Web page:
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This short field guide is intended to be used by anyone who is involved in oil spill clean up and management of waste generated in such an incident.
The aim of this document is to highlight waste management issues associated with oil spill clean-up operations. Included are the sources of waste, how waste should be collected, storage issues and options for disposal and the safety considerations for recovery of waste.
This short field guide is intended to be used by anyone using dispersants to combat oil spills at sea. Basic coverage of set-up, spraying and maintenance are included to assist the operator in the safe, efficient and effective use of this response tool.
Dispersants are chemicals designed to change the black oil that is floating as a layer on the sea surface into a plume of small droplets that move into the water column to a depth of 5 – 10m.
This cloud of oil will quickly be diluted to a low concentration where it will be naturally degraded reducing its impact to the environment by decreasing the:
Persistence of the oil in the environment.
Risk of oil impacting shoreline.
Volume of waste created.
This short field guide is intended to be used by anyone who is conducting shoreline protection or clean-up operations. Included are the safety considerations for shoreline clean-up, environmental considerations and operational guidance.
This Field Guide is intended to be used by anyone seeking an overview of the strategic and technical aspects of Shoreline Cleanup Assessment Technique (SCAT). Included within, is information on the key steps of SCAT; from how to prepare for shoreline surveys, through to how to conduct and document these surveys.
This Field Guide is intended to be used by anyone seeking an overview of the operational and technical aspects of oil spill response in extreme cold environments. Included is information on the key steps of cold weather response; from how oil behaves in low temperatures to how to prepare for an oil spill, along with advice on how to respond to ensure the most successful outcome in cold weather environments.
Responding effectively to oil spills in cold weather requires personnel who are adequately trained, sufficient resources which are appropriate for the environment and prior planning to determine the most suitable response options. To ensure a successful cold weather response, it is important to:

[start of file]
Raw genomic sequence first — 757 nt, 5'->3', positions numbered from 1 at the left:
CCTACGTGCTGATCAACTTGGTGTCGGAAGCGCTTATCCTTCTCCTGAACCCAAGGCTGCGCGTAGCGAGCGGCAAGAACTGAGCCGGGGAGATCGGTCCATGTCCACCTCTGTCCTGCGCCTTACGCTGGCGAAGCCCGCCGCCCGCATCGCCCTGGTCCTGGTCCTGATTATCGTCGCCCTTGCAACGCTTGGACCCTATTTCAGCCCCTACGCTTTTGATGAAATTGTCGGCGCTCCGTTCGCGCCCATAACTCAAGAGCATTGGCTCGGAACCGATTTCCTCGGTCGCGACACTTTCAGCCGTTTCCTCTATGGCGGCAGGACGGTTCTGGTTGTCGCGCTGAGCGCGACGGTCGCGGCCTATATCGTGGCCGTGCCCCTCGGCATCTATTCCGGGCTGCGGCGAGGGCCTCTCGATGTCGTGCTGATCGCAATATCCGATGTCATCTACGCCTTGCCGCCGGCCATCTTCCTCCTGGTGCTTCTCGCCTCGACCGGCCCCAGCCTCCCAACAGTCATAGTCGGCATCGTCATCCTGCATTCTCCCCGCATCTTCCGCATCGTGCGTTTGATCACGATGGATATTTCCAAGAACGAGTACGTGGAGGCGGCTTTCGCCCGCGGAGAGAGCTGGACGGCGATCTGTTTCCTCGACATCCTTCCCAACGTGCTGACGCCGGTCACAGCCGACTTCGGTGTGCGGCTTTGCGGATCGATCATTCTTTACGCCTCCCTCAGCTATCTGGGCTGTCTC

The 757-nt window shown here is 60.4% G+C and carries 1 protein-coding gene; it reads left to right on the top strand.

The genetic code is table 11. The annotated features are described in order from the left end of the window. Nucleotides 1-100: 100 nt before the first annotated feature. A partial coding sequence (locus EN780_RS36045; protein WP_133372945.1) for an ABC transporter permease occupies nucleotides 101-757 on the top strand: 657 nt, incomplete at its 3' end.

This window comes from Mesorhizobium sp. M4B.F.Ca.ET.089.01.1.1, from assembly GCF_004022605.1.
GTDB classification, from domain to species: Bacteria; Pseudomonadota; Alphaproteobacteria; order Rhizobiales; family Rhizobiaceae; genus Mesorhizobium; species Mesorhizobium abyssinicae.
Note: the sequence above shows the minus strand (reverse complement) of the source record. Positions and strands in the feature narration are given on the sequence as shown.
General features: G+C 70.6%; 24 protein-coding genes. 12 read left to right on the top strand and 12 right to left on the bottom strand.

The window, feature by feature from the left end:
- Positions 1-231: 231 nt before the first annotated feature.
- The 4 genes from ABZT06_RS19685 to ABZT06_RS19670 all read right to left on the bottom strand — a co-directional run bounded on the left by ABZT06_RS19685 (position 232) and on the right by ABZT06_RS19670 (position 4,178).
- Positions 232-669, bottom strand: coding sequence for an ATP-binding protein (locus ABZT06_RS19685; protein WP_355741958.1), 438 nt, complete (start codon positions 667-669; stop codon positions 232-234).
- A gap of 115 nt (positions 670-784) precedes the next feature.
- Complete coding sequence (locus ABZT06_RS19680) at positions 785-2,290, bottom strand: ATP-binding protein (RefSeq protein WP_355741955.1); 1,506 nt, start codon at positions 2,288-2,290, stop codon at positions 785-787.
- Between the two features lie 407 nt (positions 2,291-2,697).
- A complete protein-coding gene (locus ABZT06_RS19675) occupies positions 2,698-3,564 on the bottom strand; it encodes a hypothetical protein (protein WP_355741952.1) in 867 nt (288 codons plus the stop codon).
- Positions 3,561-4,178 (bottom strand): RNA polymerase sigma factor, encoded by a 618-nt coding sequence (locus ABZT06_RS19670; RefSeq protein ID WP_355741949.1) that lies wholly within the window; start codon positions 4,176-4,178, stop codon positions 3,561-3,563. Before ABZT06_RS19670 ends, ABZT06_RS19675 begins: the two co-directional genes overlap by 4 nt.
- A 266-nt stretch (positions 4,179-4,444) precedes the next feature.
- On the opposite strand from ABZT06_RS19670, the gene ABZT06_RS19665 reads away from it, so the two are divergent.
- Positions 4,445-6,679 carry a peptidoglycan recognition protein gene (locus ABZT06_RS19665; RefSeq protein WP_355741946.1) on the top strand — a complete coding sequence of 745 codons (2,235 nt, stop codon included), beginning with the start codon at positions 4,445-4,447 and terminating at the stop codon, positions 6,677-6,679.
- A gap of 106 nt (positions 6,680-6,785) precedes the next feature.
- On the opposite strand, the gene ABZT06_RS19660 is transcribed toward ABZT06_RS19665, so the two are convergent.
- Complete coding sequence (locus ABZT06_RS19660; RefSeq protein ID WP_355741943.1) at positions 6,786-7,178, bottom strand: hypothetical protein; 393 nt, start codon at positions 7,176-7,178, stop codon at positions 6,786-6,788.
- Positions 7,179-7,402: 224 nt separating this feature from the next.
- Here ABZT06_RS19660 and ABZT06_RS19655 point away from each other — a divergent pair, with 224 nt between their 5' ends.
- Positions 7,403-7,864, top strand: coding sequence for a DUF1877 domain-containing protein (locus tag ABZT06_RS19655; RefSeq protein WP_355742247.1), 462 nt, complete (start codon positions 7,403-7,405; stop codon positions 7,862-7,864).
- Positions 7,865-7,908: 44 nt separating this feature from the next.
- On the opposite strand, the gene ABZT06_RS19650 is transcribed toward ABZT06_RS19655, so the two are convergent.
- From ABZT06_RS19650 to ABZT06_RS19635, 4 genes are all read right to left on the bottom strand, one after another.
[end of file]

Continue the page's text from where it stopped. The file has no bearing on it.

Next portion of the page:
Adhere to advice on health and safety aspects of all oil spill response activities
Prepare and train for predicted risks
Select and advise on the response techniques most suitable to the environment and oiling conditions
Ensure communication is effective among all parties
This short field guide is appropriate for anyone seeking an overview of the strategic and technical aspects of oil spill response. Included is information on the key steps to oil spill response, the behaviour of oil during a spill, how to prepare for an oil spill and advice on how to respond to ensure the most successful outcome.
This short field guide is intended to be used by anyone who is conducting In-Situ Burn (ISB) operations to combat oil spills at sea. Included are the safety considerations for ISB use, guidance on equipment use and operational requirements.
This short Field Guide is intended to be used by anyone seeking an overview of the strategic and technical aspects of oil spill response within the inland environment. Included is information on the key steps to inland response, how to prepare for inland operations, and the optimal response techniques for the containment and recovery of oil in different inland environments.
The Incident Management Handbook (IMH) has been produced by Oil Spill Response Limited (OSRL) to assist response personnel in the use of the Incident Command System (ICS) internationally.
This short field guide is intended to be used by anyone using dispersants to combat oil spills at sea to provide a qualitative assessment of the efficacy of dispersant operations using in field monitoring. Included are the safety considerations for dispersant use and a description of the variables involved. Additionally guidance is given on the tools that can be used to indicate whether dispersant is effective at dispersing the surface oil slick.
Monitoring is important to determine:
That the dispersant was applied at the appropriate dosage in the correct locations.
Whether the dispersant is effective.
Decision makers need to be briefed on the observed efficacy of the operation, so that they can make an informed decision on response strategy.